Shout-out to Bat Brothers! One of the great Judge John Hodgman episodes. Samantha's probably in there with her friends, having a beer, or watching the game, or like... I don't know what! Digging a ditch. Whatever. Starting conversations from other rooms and expecting to be listened to is NG. At this point you're probably... you're probably really extra sick of each other, because you're probably all living very close quarters together. But absolutely. That's all the more reason to be a little bit more respectful of what people need in order to get through this period of time where we're all stuck with each other. I grant Drew his request that Samantha only initiate conversations from within 15 feet of him. I will add that it should be within a boundary of 15 to 6 feet. A maximum to a minimum. While physically facing you, and from the same room, yeah! Calling from room to room is bad for people's nerves, and bad for people's communication. And this is a time when we need to be a little bit more forgiving, and a little bit more communicative, and... won't you help Drew change a diaper once, Samantha?! Get in there! Come on, it's nappy time.

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[Three gavel bangs.]

jesse

Let's take a quick break. More items on the docket coming up in just a minute on the Judge John Hodgman podcast.

john

I'm gonna look up that list of pizzas and forget about what a braggy gus Drew is.

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[Three gavel bangs.]

promo

[Radio interference followed by laidback music with a snare drum beat. A phone rings as the DJ speaks.] Radio DJ: Welcome back to Fireside Chat on KMAX. With me in-studio to take your calls is the dopest duo on the West Coast, Oliver Wang and Morgan Rhodes. [Click.] Go ahead, caller. Caller: Hey. Uh, I’m looking for a music podcast that’s insightful and thoughtful, but like, also helps me discover artists and albums that I’ve never heard of. Mordan Rhodes: Yeah, man. Sounds like you need to listen to Heat Rocks. Every week, myself—and I’m Morgan Rhodes—and my co-host here, Oliver Wang, talk to influential guests about a canonical album that has changed their lives. Oliver Wang: Guests like Moby, Open Mike Eagle, talk about albums by Prince, Joni Mitchell, and so much more. Caller: Yooo! What’s that show called again? Morgan: Heat Rocks. Deep dives into hot records. Oliver: Every Thursday on Maximum Fun. [Music suddenly gives way to static and a dial tone.]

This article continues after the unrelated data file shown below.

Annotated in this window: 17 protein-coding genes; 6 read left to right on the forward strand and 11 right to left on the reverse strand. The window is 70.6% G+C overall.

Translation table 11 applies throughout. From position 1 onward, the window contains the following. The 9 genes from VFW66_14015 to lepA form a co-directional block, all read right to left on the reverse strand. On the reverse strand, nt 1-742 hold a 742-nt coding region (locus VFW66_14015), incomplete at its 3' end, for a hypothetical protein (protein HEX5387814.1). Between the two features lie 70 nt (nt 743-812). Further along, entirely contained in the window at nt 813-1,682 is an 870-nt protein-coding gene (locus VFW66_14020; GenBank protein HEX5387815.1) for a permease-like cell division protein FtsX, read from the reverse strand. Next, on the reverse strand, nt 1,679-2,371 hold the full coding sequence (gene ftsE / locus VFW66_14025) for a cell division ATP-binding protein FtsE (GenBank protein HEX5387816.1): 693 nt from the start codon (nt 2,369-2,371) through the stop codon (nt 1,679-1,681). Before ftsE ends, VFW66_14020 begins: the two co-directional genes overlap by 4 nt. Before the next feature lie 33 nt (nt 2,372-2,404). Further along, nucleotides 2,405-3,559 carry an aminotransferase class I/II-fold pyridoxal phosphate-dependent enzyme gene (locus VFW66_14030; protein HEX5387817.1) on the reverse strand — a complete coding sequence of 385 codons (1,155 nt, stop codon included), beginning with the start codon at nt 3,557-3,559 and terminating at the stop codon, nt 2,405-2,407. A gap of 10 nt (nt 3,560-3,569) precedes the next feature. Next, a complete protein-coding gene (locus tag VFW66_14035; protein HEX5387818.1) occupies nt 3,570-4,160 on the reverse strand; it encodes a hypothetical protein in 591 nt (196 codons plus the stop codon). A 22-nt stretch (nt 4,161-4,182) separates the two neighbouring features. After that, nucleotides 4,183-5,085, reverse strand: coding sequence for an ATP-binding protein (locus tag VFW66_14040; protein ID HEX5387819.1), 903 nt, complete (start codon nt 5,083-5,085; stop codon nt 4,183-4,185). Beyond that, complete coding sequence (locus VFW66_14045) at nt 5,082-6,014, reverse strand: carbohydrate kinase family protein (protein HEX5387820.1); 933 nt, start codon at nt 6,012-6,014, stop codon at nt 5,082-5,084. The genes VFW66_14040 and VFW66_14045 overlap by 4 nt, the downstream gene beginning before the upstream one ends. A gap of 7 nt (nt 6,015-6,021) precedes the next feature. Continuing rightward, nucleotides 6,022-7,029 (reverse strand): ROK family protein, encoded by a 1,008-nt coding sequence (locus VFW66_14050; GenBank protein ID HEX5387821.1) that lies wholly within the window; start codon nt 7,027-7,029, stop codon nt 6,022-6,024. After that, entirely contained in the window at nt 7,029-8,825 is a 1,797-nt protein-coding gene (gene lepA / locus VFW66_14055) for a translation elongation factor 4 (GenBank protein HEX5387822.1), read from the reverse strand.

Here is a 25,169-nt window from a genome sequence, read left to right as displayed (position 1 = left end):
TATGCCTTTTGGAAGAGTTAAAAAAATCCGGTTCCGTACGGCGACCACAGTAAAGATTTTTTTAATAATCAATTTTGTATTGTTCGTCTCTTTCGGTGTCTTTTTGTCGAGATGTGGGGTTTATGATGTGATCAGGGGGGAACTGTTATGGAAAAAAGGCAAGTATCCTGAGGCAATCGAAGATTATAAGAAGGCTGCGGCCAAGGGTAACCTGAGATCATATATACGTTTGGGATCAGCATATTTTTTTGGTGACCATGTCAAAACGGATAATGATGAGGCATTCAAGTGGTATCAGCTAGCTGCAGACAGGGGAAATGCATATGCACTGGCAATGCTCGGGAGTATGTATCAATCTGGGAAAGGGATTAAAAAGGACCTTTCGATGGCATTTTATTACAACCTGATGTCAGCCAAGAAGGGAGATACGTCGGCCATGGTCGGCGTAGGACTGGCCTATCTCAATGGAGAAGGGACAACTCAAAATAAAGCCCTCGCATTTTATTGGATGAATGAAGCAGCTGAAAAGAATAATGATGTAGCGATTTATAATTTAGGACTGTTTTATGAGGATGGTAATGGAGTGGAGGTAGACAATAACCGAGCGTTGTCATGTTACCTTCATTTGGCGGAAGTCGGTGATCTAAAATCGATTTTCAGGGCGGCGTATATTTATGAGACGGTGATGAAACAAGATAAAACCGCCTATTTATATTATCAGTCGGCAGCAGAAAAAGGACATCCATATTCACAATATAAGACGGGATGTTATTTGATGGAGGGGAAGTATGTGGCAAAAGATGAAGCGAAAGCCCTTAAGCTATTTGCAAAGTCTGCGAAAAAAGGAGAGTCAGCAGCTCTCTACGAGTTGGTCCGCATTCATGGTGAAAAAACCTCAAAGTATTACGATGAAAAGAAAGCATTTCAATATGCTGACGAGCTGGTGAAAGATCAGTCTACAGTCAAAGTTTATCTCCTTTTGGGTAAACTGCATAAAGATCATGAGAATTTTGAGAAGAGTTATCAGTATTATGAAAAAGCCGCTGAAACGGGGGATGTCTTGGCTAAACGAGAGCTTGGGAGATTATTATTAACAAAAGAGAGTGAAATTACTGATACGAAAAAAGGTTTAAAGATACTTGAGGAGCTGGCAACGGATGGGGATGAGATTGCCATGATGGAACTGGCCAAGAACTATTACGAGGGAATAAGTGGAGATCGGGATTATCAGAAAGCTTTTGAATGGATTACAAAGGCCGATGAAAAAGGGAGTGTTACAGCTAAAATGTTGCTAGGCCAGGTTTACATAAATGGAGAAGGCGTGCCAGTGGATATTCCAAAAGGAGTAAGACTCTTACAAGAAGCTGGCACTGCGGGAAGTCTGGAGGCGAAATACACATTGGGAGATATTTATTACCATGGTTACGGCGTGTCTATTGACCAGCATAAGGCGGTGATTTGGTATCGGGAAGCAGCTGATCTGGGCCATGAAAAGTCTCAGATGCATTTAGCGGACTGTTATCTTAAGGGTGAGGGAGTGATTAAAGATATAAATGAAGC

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[Three gavel bangs.]

jesse

Welcome back to the Judge John Hodgman podcast. This week, we're clearing the docket... and listing pizzas. [Stifles laughter.] Detroit style! It's square!

john

Maybe you don't need a list of pizzas like I did, but I did. Oh, and of course it's from our friends at Serious Eats, one of our favorite websites! SeriousEats.com. Just type in "Serious Eats Gallery: Do You Know These Regional Pizza Styles?" Neapolitan. Philadelphia tomato pie. Roman pizza al taglio. Schiacciata. Sfincione. Pizza di sfrigole. Pizza bianca. French bread pizza. Ugh, it's so good. I just read this all day long. New Haven style, grilled pizza, bar pizza, Trenton tomato pies, Old Forge pies, Detroit style. There you go! You already knew about Detroit style. What do you—what do you got on Detroit style pizza, Jesse? I had never heard of it before.

jesse

Well, it's very close to the Sicilian style pizzas. Or is also known in other places as Italian bakery style pizza. It's square with a thick deep dish crust, sometimes twice-baked, and with sauce put on the pizza last.

john

Oh! Wikipedia says some parlors will apply melted butter with a soft brush to the dough prior to baking. Mm. Sounds delicious.

jesse

Mm. Yeah, that sounds great. But I see the sauce is kind of drizzled on top!

john

Oh! I'll have to give that a try. And St. Louis style pizza is—this is the Provel that we were talking about earlier. And I quote the author of this article, Adam Kuban (kyew-bihn), or Kuban (ku-bahn)—K-U-B-A-N. I apologize if I'm mispronouncing it. But it say—he writes, uh, "This style's very thin, cracker-like crust is unleavened." Like matzah! "And it's topped with a special three-cheese blend. Provolone—" Oh! This is the Provel. What are the—what do you think the three cheeses in Provel are, according to this article? Provolone is one of them. What's another?